The Hidden Meaning in The Wheel of Osheim (SPOILERS!)

The following piece was written by Reddit user Hampus-Andersson and originally posted on r/fantasy. I found his thoughts quite interesting and so I’m reposting them here with his permission. It contains spoilers for the Red Queen’s War trilogy, so obviously don’t read this post if you haven’t read the books yet.

Agnes

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“Lawrence manages to blend deep philosophical themes with epic battles and action, unique characters, and humor in a way few authors can. That is one of the reasons I enjoy his books.

This contains spoilers.

The Wheel of Osheim and all of The Red Queen’s War is packed with philosophical themes. I will try to unveil some of them here. Bear with me.

Starting with the object of the title, because everything that is in a title is bound to be important. So, The Wheel.

So, the actual Wheel is, as it turns out, is a particle accelerator located in Leipzig. This Wheel is what brought magic into the world, when the Builders – the term used for the people living before the Day of a Thousand Suns, i.e. ’us’ – used the Wheel somehow. Shortly after ’turning the Wheel’, they all died in the Day of a Thousand Suns – a nuclear war. But some Builders found a way to stay ’alive’. ”They used the changes they wrought in the world when they turned the Wheel. They escaped into other forms when their flesh betrayed them. Others were copied into the Builders’ machines and exist there now as echoes of men and women long since dead.” These ’echoes’ are some kind of AI, and the other forms some Builders took was the form of gods and spirits, and they became part of human mythology. ”The Builder spirits found themselves ensnared by myth, each tale growing around the spirits, reinforced by them, weaving them into a fabric of belief that both shaped and trapped them until they could scarcely remember a time when they were anything other than what men believed them to be.”

This is the nature of the magic of the Wheel: Peoples beliefs changes reality. Reality becomes what people believe. What people believe becomes reality.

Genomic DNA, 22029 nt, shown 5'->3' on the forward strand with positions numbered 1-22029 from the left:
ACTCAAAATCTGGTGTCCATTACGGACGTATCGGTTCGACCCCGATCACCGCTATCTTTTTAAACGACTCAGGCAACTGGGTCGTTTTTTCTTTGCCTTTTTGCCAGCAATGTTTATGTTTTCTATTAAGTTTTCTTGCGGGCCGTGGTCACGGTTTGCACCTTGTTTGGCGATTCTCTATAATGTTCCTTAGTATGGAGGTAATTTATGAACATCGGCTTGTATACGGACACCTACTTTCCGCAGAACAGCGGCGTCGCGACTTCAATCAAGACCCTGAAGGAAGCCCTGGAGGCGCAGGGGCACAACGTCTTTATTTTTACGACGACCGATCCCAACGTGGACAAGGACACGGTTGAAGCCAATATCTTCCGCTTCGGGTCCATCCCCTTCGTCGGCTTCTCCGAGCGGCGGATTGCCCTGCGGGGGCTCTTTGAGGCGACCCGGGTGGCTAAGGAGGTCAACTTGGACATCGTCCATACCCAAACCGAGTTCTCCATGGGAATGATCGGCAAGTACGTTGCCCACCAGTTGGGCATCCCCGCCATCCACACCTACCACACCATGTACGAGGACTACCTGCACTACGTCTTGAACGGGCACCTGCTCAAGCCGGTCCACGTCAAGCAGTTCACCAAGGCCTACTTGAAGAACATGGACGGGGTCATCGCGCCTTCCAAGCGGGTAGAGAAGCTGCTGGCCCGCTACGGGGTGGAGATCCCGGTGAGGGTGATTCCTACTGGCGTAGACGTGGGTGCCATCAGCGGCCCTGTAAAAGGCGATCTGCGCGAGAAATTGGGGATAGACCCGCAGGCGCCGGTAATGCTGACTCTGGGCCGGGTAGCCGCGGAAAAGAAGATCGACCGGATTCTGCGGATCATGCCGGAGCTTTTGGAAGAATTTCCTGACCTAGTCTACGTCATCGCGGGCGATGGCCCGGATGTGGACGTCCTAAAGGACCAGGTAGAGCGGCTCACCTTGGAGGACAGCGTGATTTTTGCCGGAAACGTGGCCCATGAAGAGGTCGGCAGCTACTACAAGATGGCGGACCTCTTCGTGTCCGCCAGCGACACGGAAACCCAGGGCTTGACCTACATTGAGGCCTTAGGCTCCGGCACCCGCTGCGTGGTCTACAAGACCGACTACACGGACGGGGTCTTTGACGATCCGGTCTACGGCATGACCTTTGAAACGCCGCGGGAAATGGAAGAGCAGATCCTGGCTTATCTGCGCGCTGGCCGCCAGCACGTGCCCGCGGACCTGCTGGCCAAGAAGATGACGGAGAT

So, if everything we believe to be true is only true because we believe it to be, then what is actually true? Hello Philosophy. Hello Relativism. This philosophical idea claims that nobody can ever know what is actually true, that everything is relative, and thus everyone is free to form their own perception of reality. What is true to one person might not be true for another person, etc.

This relativism is reflected in the Wheel. Because of the Wheel, reality is formed by peoples beliefs. For example, when Jalan and Snorri come to Hell, the shape of Hell is only as it is because that is what they have been told and believe. ”It’s what the Wheel has given us because the stories we tell ourselves have bound about us so tight, we believe them, we want them, and now we have them.” And when they arrive to Osheim, they are able to form reality easily. ”The Wheel grows stronger as you get closer. At first it answers your will. As you get closer it answers your desire. And closer still it dances to your imagination. All your dreams, each shadowed corner of your mind, each possibility you’ve considered . . . it feeds them, makes them flesh, sends them to you.” Our worldview is formed by our beliefs. What we believe to be true shapes the way we see and interact with the world. Our values, the norms in our society, etc.

Kara also speaks of ’the id’, when she talks about the Wheel. The id is a part of the psychoanalysis theory of Sigmund Freud. The id is our instincts in our subconscious, our animalistic impulses and desires, particularly our sexual and aggressive drives. The id acts according to the “pleasure principle”—the psychic force that motivates the tendency to seek immediate gratification of any impulse defined as seeking to avoid pain or unpleasure. Jalan is bad at controlling his id. He often acts out his desires and instincts. He seeks pleasure through sex and alcohol, etc, and avoids inconvenience. Thus when he arrives to the Wheel of Osheim, the ’monsters of his mind’ are brought to life. He is, as he himself states, the worst person to send to the Wheel. “Your dreams are what will tear you apart. Every man is the victim of his own imagination: we all carry the seeds of our own destruction.”